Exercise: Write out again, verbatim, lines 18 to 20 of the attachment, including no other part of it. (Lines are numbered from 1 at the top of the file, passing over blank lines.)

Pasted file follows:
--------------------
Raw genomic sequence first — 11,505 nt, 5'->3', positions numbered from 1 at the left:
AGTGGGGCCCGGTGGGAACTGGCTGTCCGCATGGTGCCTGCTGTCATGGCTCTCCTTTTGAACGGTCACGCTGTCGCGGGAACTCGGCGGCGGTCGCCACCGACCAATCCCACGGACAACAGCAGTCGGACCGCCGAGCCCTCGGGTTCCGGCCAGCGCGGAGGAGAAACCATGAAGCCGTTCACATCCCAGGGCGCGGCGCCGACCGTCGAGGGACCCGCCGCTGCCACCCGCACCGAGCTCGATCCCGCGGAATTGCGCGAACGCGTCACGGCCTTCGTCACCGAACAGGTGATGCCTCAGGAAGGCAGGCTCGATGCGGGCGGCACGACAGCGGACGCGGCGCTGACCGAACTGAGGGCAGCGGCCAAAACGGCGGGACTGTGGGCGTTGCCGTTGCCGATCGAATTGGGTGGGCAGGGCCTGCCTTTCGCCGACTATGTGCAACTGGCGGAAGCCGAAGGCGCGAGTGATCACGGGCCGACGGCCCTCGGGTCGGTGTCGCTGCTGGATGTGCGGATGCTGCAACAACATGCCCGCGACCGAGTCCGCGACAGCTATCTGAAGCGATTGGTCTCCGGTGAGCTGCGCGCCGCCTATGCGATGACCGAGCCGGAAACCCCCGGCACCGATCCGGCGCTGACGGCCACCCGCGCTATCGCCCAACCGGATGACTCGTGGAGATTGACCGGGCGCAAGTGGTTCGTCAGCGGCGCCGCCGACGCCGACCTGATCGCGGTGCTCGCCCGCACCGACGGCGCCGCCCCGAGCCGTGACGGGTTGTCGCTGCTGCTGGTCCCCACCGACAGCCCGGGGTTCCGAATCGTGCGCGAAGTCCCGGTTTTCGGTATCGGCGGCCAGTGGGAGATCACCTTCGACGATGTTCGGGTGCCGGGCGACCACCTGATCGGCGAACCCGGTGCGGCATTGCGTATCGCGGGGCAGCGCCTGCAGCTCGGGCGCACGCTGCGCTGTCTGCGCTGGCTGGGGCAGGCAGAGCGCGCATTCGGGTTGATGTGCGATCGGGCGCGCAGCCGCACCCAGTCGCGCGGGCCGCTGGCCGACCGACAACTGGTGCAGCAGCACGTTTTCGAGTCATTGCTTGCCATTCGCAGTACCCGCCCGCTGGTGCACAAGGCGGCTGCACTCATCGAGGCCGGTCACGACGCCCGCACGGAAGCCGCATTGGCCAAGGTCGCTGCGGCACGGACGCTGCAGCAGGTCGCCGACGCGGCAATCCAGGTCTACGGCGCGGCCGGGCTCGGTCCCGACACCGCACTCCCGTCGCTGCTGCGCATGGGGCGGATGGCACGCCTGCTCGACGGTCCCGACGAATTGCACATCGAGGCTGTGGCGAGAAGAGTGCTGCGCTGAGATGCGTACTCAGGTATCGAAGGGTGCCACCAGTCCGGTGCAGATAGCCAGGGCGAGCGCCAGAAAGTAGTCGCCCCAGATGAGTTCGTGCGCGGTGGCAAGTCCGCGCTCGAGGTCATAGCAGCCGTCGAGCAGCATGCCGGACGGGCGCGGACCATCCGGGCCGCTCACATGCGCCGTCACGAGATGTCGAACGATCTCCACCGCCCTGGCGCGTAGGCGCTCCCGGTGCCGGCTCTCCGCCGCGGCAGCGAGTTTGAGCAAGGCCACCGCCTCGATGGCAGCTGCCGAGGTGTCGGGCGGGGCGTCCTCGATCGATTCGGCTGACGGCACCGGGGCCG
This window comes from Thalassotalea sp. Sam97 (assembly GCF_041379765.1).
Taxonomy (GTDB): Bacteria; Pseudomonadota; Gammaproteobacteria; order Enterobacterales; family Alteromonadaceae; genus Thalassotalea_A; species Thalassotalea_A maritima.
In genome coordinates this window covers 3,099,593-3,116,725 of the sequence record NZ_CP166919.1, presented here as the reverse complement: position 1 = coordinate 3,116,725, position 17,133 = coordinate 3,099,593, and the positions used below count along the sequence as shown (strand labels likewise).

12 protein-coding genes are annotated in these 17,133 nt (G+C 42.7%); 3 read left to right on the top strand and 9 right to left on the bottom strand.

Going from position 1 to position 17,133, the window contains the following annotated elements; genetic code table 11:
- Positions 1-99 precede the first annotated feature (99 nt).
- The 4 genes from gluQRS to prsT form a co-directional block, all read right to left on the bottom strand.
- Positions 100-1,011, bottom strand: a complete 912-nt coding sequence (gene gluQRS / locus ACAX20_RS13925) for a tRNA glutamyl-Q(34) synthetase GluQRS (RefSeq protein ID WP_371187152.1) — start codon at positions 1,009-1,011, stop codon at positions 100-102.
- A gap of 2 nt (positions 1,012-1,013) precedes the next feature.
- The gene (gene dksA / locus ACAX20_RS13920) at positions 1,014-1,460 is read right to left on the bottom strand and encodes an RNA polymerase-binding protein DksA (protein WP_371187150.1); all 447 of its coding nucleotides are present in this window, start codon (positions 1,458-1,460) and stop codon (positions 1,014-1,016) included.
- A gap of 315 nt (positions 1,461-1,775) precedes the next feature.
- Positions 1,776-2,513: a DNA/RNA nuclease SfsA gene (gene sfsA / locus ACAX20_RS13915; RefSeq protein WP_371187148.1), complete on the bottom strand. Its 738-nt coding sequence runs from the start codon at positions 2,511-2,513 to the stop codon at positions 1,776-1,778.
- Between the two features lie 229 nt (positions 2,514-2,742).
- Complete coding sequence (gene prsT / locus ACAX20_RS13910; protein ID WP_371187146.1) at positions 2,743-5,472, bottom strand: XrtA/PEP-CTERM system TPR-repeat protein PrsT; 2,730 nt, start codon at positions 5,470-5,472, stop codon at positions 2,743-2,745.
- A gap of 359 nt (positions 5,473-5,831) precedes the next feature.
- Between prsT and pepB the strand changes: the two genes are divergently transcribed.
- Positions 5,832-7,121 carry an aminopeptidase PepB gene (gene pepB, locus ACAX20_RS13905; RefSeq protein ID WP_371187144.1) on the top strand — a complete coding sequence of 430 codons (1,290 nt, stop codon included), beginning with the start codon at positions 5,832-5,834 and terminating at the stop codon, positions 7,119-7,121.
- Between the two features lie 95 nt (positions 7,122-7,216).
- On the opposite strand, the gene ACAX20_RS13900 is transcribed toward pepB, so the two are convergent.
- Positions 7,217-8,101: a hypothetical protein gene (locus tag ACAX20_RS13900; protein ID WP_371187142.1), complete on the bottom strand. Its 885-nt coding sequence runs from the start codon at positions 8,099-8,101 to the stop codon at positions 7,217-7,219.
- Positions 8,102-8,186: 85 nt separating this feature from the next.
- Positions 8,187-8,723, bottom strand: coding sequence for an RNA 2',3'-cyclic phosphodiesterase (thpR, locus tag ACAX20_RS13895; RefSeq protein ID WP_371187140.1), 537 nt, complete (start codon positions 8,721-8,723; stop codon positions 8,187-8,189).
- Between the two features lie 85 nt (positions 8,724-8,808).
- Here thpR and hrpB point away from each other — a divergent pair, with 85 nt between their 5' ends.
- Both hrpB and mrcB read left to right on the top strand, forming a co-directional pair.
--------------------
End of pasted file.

- Between prsT and pepB the strand changes: the two genes are divergently transcribed.
- Positions 5,832-7,121 carry an aminopeptidase PepB gene (gene pepB, locus ACAX20_RS13905; RefSeq protein ID WP_371187144.1) on the top strand — a complete coding sequence of 430 codons (1,290 nt, stop codon included), beginning with the start codon at positions 5,832-5,834 and terminating at the stop codon, positions 7,119-7,121.
- Between the two features lie 95 nt (positions 7,122-7,216).